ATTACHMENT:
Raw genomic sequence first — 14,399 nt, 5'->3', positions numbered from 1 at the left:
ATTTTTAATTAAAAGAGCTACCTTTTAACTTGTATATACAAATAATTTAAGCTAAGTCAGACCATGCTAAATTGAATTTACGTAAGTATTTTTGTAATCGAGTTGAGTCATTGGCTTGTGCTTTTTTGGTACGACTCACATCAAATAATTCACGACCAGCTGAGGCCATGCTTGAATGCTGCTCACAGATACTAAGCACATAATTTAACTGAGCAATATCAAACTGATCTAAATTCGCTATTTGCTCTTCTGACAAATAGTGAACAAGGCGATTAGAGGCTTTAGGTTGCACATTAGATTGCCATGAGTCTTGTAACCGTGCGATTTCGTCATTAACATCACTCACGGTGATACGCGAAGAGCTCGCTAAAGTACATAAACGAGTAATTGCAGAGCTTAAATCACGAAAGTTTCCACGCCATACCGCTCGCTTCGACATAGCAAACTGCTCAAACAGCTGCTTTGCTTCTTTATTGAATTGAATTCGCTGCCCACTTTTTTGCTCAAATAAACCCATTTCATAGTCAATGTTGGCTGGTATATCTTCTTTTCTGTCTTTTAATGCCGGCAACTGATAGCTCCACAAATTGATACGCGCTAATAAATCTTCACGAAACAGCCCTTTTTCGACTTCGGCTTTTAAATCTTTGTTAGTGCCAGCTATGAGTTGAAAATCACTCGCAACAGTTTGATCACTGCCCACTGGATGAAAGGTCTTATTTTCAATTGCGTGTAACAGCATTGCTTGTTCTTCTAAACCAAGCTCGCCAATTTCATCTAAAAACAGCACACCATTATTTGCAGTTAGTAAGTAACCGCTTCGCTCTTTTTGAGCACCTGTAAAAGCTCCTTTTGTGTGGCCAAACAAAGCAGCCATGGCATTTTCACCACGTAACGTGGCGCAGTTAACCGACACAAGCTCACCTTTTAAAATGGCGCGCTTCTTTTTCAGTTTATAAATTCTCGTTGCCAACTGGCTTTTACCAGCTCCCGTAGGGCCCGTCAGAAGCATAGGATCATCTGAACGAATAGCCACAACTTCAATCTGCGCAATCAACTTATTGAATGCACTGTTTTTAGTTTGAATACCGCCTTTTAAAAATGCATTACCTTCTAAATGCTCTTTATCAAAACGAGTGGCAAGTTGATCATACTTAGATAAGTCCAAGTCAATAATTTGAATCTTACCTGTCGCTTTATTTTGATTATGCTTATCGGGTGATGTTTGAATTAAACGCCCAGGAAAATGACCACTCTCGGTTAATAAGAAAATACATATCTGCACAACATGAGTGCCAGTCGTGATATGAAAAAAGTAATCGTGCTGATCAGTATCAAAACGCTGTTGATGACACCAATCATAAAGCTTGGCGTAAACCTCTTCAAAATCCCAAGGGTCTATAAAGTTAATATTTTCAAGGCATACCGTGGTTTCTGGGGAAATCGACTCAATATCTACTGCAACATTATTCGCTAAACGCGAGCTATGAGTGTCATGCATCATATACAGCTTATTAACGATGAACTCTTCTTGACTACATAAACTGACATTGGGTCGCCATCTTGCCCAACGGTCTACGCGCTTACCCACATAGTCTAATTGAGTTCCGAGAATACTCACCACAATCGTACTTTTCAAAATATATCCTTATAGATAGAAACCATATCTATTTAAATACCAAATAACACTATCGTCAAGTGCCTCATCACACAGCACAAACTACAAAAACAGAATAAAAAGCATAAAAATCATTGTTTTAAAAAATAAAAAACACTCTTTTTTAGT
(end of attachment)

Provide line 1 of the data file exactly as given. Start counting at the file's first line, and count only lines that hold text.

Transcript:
Raw genomic sequence first — 14,399 nt, 5'->3', positions numbered from 1 at the left: